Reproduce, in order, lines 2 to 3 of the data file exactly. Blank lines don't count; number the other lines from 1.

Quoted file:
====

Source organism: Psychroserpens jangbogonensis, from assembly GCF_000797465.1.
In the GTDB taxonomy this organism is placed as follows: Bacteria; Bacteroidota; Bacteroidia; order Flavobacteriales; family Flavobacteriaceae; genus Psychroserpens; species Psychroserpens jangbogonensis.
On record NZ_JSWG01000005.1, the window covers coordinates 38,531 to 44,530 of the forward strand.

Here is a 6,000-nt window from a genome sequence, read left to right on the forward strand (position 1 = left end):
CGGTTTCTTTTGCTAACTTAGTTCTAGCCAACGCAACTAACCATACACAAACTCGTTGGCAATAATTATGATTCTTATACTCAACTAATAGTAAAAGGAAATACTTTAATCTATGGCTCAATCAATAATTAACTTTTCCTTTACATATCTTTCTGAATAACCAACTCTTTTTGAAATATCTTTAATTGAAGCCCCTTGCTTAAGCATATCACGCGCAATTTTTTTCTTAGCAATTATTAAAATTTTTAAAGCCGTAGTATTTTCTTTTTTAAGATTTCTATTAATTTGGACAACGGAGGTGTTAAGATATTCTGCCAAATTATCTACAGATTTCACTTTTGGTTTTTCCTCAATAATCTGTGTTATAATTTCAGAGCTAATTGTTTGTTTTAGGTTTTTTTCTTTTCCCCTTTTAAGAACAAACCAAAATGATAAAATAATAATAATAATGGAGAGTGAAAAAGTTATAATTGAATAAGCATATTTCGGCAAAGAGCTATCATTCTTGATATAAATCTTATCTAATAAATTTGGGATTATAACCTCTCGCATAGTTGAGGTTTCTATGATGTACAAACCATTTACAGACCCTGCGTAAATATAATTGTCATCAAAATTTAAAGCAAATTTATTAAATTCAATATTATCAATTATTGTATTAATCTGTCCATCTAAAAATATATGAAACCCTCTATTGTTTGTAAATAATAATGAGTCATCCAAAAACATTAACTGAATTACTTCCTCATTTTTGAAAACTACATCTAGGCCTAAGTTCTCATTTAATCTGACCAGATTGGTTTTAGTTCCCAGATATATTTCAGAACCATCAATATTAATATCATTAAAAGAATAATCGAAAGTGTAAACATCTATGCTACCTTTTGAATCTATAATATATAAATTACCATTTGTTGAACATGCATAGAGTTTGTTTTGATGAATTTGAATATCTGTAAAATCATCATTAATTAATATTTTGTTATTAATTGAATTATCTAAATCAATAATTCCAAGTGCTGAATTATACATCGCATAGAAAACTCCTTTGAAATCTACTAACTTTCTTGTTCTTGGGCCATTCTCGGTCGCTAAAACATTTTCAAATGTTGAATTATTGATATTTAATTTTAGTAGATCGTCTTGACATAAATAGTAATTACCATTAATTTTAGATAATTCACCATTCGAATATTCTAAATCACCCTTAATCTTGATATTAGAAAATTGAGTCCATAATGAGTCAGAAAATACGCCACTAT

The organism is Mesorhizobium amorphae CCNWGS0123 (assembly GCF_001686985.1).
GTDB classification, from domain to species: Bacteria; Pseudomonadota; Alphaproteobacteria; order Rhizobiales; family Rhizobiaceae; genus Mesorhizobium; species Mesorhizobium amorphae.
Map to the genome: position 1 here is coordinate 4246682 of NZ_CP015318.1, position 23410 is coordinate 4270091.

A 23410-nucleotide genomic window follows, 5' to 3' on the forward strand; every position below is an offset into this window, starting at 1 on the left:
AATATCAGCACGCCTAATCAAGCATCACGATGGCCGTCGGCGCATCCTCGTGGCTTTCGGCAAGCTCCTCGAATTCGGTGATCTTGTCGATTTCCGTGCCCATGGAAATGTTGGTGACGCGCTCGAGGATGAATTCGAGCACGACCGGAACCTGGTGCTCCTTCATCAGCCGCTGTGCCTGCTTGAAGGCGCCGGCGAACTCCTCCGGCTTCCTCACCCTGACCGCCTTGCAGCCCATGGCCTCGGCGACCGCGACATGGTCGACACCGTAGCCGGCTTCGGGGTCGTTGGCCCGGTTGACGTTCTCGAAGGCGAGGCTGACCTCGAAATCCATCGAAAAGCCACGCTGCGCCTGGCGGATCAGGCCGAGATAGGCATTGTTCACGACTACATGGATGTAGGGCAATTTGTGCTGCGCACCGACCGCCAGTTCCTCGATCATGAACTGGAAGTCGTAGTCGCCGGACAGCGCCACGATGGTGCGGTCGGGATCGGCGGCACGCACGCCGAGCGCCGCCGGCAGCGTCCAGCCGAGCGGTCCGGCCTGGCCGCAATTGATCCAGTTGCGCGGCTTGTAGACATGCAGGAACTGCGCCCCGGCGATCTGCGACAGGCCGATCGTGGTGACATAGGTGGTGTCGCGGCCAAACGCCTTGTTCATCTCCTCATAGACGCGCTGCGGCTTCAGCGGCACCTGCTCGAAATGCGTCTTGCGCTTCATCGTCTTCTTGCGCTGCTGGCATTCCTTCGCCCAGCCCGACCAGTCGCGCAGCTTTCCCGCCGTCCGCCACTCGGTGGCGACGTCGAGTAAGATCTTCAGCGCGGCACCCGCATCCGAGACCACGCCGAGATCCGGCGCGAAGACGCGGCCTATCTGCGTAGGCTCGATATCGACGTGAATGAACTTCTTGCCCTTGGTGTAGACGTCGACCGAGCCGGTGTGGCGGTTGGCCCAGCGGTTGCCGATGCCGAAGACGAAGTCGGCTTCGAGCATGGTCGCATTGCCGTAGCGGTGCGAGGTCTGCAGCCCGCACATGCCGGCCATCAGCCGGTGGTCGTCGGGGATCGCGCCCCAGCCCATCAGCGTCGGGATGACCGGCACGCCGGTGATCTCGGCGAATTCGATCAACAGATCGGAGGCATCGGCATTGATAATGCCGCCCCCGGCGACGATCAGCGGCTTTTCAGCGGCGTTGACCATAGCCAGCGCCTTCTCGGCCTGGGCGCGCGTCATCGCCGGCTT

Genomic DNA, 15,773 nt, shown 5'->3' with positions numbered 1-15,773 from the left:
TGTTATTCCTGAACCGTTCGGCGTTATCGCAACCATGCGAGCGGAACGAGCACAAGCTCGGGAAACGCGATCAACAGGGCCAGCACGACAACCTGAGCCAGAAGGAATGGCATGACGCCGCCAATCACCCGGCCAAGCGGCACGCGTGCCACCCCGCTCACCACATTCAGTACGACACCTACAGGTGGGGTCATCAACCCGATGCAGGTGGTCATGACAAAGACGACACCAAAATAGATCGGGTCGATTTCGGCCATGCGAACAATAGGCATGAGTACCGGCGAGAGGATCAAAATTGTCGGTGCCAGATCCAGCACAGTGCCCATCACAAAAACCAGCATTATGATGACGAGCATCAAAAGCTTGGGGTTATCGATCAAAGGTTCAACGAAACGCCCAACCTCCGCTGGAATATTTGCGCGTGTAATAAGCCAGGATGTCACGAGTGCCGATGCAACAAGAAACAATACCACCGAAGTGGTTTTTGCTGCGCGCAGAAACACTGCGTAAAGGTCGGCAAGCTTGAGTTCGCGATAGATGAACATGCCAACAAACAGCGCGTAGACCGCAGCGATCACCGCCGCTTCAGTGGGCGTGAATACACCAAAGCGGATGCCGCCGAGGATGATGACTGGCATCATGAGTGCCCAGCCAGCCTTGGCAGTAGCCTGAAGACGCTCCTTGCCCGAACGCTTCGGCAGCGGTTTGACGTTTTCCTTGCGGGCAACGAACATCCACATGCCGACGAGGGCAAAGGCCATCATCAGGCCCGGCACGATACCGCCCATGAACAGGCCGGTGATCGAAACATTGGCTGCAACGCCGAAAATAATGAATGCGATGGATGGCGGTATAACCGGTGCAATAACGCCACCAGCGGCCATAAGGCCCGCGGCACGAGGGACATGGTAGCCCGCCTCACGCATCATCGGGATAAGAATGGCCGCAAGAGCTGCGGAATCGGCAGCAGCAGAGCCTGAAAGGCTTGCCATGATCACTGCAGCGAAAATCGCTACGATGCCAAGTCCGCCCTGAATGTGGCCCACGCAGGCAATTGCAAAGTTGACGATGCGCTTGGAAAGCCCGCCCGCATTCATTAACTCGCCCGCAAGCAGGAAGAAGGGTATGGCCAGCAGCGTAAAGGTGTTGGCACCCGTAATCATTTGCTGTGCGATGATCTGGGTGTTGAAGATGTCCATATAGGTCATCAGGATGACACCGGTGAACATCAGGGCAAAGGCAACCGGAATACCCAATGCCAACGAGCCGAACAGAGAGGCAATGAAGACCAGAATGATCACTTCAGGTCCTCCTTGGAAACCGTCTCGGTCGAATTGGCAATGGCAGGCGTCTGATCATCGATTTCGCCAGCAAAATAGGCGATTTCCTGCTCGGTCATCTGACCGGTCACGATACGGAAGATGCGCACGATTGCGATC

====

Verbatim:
In the GTDB taxonomy this organism is placed as follows: Bacteria; Bacteroidota; Bacteroidia; order Flavobacteriales; family Flavobacteriaceae; genus Psychroserpens; species Psychroserpens jangbogonensis.
On record NZ_JSWG01000005.1, the window covers coordinates 38,531 to 44,530 of the forward strand.